13. Kemp KB, Higuera PE, Morgan P (2016) Fire legacies impact conifer regeneration across environmental gradients in the U.S. northern Rockies. Landscape Ecol 31:619–636CrossRefGoogle Scholar
  14. Lydersen JM, Collins BM, Miller JD, Fry DL, Stephens SL (2016) Relating fire-caused change in forest structure to remotely sensed estimates of fire severity. Fire Ecol 12:99–116CrossRefGoogle Scholar
  15. McDonald PM (1980) Seed dissemination in small clearcuttings in north-central California. General Technical Report PSW-150. U.S. Department of Agriculture, Forest Service, Pacific Southwest Forest and Range Experiment Station, Berkeley, CA, USA, p 5Google Scholar
  16. McGarigal K, Cushman SA, Neel MC, Ene E (2002) FRAGSTATS v3: spatial pattern analysis program for categorical and continuous maps. University of Massachusetts, AmherstGoogle Scholar
  17. Miller JD, Quayle B (2015) Calibration and validation of immediate post-fire satellite derived data to three severity metrics. Fire Ecol 11:12–30CrossRefGoogle Scholar
  18. Miller JD, Thode AE (2007) Quantifying burn severity in a heterogeneous landscape with a relative version of the delta Normalized Burn Ratio (dNBR). Remote Sens Environ 109:66–80CrossRefGoogle Scholar
  19. Miller JD, Safford HD, Crimmins M, Thode AE (2009) Quantitative evidence for increasing forest fire severity in the Sierra Nevada and southern Cascade Mountains, California and Nevada, USA. Ecosystems 12:16–32CrossRefGoogle Scholar
  20. Miller JD, Collins BM, Lutz JA, Stephens SL, van Wagtendonk JW, Yasuda DA (2012) Differences in wildfires among ecoregions and land management agencies in the Sierra Nevada region, California, USA. Ecosphere 3:80CrossRefGoogle Scholar
  21. Odion DC, Hanson CT, Arsenault A, Baker WL, DellaSala DA, Hutto RL, Klenner W, Moritz MA, Sherriff RL, Veblen TT, Williams MA (2014) Examining historical and current mixed-severity fire regimes in ponderosa pine and mixed-conifer forests of western North America. PLoS ONE 9:e87852CrossRefPubMedPubMedCentralGoogle Scholar
  22. Perry DA, Hessburg PF, Skinner CN, Spies TA, Stephens SL, Taylor AH, Franklin JF, McComb B, Riegel G (2011) The ecology of mixed severity fire regimes in Washington, Oregon, and Northern California. For Ecol Manag 262:703–717CrossRefGoogle Scholar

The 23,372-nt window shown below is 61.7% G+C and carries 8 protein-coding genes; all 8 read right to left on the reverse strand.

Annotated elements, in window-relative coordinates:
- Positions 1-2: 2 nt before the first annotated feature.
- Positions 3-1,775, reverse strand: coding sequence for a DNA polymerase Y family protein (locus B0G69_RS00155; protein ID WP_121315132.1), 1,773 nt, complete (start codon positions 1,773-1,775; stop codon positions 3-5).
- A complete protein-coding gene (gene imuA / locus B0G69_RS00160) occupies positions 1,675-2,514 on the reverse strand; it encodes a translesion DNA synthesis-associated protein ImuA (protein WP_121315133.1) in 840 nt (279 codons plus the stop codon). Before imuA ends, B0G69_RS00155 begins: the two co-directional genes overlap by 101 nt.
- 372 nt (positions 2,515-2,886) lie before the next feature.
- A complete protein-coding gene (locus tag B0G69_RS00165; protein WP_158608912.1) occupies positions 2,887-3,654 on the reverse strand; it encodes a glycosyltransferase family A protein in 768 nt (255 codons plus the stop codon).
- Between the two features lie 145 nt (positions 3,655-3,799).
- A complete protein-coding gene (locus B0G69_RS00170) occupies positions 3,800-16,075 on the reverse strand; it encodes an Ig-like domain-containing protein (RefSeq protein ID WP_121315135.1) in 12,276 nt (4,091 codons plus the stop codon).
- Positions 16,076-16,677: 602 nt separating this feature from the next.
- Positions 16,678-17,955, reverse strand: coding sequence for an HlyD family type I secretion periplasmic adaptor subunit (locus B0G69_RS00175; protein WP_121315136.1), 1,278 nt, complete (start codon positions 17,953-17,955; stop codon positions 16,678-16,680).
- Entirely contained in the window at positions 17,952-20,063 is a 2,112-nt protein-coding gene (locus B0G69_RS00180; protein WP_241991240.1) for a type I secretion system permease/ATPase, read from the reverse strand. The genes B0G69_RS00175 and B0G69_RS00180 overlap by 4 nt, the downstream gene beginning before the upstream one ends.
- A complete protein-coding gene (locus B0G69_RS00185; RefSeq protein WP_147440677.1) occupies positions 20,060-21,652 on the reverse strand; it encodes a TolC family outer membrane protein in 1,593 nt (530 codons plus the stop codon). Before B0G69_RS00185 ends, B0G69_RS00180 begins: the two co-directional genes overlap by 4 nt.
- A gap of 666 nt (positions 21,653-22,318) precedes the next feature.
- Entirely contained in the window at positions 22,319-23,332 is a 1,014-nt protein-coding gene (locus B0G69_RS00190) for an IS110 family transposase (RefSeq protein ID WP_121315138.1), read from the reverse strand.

23. Schoennagel T, Veblen TT, Romme WH (2004) The interaction of fire, fuels, and climate across Rocky Mountain forests. Bioscience 54:661–676CrossRefGoogle Scholar
  24. Stevens JT, Safford HD, Harrison S, Latimer AM (2015) Forest disturbance accelerates thermophilization of understory plant communities. J Ecology 103:1253–1263CrossRefGoogle Scholar
  25. Swanson ME, Franklin JF, Beschta RL, Crisafulli CM, Dellasala DA, Hutto RL, Lindenmayer DB, Swanson FJ (2011) The forgotten stage of forest succession: early-successional ecosystems on forest sites. Front Ecol Environ 9:117–125CrossRefGoogle Scholar
  26. Swetnam TW, Allen CD, Betancourt JL (1999) Applied historical ecology: using the past to manage for the future. Ecol Appl 9:1189–1206CrossRefGoogle Scholar
  27. Taylor AH (2004) Identifying forest reference conditions on early cut-over lands, Lake Tahoe Basin, USA. Ecol Appl 14:1903–1920CrossRefGoogle Scholar
  28. Turner MG, Romme WH, Gardner RH, Hargrove WW (1997) Effects of fire size and pattern on early succession in Yellowstone National Park. Ecol Monogr 67:411–433CrossRefGoogle Scholar
  29. van Wagtendonk JW (2006) Fire as a physical process. In: Sugihara NG, van Wagtendonk JW, Shaffer KE, Fites-Kaufman JA, Thode AE (eds) Fire in California’s ecosystems. University of California Press, Berkeley, pp 38–57CrossRefGoogle Scholar
  30. Wu J, Shen W, Sun W, Tueller PT (2002) Empirical patterns of the effects of changing scale on landscape metrics. Landscape Ecol 17:761–782CrossRefGoogle Scholar

Copyright information

© Springer Science+Business Media Dordrecht 2017

Authors and Affiliations

  • Brandon M. Collins
    • 1
  • Jens T. Stevens
    • 2
  • Jay D. Miller
    • 3
  • Scott L. Stephens
    • 2
  • Peter M. Brown
    • 4
  • Malcolm P. North
    • 5
    • 6
  1. 1.Center for Fire Research and OutreachUniversity of CaliforniaBerkeleyUSA
  2. 2.Ecosystem Sciences Division, Department of Environmental Science Policy and ManagementUniversity of CaliforniaBerkeleyUSA
  3. 3.USDA Forest Service, Pacific Southwest Region, Fire and Aviation ManagementMcClellanUSA
  4. 4.Rocky Mountain Tree-Ring ResearchFort CollinsUSA
  5. 5.USDA Forest ServicePacific Southwest Research StationDavisUSA
  6. 6.Department of Plant SciencesUniversity of CaliforniaDavisUSA

Personalised recommendations